The One Where the Equation Pushes the Representations

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In our abbreviated summer program, we’re going through linear functions. Kiddos are great at tables and pretty good at graphs. So now it’s on to using equations to generate those representations.

I feel like we could probably push more on what the different parts of the equation mean (slope, y-intercept) and I almost wish we were doing more with really big numbers (to make using an equation worth it rather than just counting or multiplying), but it feels important to build intuition around how to use linear functions and equations.2017-06-29 13.52.56-2

Photo: Student work. What do you observe? wWhat do you wonder?

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The One with the Extension

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Our school/summer program works with a wide range of prior student knowledge. As such, I feel like teachers sometimes talk about whether they feeling stronger supporting students with interrupted education or students who need more of a challenge (the two extremes of the spectrum). For whatever reason, I often think of myself who is (mildly) better at supporting students who are struggling.

So I’m pretty pleased with how Wednesday’s extension went. We started with a 3 Reads problem that I’ve done before (the first one I ever wrote and, surprisingly, one of the strongest ones I’ve taught). It ties in pretty well with the content we’re studying right now – linear functions and volume. Most of the class tried to figure out how many boxes there were be if a certain number of boxes kept appearing every day. The one group that was farther ahead got yardsticks and had to estimate if all the boxes would fit on the third floor, which involved actual estimating and modeling (if you think I’m letting kiddos out into the hallway to roam free during last period, you might be confused).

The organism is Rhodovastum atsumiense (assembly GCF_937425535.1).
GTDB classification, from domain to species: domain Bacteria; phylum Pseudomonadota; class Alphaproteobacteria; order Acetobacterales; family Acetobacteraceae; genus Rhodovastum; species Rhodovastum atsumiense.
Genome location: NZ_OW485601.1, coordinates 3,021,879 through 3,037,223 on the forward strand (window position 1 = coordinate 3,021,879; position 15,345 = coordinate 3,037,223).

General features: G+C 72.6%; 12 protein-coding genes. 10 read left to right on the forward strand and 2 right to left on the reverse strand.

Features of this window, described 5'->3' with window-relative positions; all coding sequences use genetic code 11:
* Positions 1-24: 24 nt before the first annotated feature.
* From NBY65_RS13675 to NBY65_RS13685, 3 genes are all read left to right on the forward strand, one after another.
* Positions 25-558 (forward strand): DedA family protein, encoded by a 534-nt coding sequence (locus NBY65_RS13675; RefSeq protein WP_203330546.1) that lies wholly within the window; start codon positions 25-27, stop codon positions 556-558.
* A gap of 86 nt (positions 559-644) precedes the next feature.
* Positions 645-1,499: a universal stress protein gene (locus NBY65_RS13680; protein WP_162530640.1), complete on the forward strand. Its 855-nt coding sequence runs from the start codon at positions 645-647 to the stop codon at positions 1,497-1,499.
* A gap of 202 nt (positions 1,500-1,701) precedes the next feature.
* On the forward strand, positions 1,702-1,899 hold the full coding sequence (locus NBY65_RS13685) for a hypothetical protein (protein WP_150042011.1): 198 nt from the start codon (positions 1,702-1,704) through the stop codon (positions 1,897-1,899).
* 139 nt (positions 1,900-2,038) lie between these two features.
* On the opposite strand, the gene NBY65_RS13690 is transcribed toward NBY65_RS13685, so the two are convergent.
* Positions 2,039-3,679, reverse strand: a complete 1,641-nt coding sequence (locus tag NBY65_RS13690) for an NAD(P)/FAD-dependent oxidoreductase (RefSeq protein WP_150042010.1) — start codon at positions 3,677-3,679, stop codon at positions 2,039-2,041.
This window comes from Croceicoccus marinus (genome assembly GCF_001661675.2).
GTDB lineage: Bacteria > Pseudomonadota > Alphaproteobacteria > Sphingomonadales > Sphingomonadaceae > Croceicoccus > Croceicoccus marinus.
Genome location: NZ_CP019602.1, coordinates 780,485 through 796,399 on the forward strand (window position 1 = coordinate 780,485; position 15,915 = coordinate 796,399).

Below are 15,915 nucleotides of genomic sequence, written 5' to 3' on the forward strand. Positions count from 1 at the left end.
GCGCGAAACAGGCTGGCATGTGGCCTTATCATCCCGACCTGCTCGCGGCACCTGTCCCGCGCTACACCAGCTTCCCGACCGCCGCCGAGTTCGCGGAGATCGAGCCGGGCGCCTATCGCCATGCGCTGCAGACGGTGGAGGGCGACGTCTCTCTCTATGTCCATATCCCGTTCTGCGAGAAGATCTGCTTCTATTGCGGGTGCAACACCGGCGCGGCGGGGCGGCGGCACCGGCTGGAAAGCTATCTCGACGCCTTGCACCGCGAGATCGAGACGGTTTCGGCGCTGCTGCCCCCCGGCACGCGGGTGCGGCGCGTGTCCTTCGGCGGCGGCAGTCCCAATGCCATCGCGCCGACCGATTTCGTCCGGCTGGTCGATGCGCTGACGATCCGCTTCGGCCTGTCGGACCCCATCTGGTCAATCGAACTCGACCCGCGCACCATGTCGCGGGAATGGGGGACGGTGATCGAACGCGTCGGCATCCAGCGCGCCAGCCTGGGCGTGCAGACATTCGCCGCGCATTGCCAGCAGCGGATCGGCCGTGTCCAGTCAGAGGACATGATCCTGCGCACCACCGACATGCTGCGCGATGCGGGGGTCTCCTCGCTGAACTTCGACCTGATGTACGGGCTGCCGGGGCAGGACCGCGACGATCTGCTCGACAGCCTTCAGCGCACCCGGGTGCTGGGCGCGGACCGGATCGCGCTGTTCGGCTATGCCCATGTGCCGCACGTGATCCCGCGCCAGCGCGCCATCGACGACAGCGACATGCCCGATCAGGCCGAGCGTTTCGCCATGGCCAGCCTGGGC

2017-06-28 13.58.17-1Photo: Student answer sheet and calculations: What do you observe? What do you wonder?

The One with Graphing Negatives

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One of the weaknesses of the curriculum we wrote for the school year is that it mostly focuses on graphing in the first quadrant. As I was reminded while writing and pulling activities for this summer, that’s where many of the “real world” problems are. (I know, I know. Not all math needs to be “real world”)

Fortunately (and as a reminder to my future self), problems with money and days can extend into work with negative numbers. My Summer Planning Partner also came up with the idea of using a 4-quadrant axes regardless of where the numbers fall (at some point, School Year Planning Partner and I made the decision to print 1st quadrant graphs so that kiddos could focus on bigger, more easy to see points. Maybe I regret that?)

2017-06-27 18.12.09Photo: Because we didn’t put in a table to scaffold, one (some times distracted) kiddo wrote their own work on the bottom, then made the graph without much prompting at all.

What do you observe? What do you wonder?

The One with Realish Data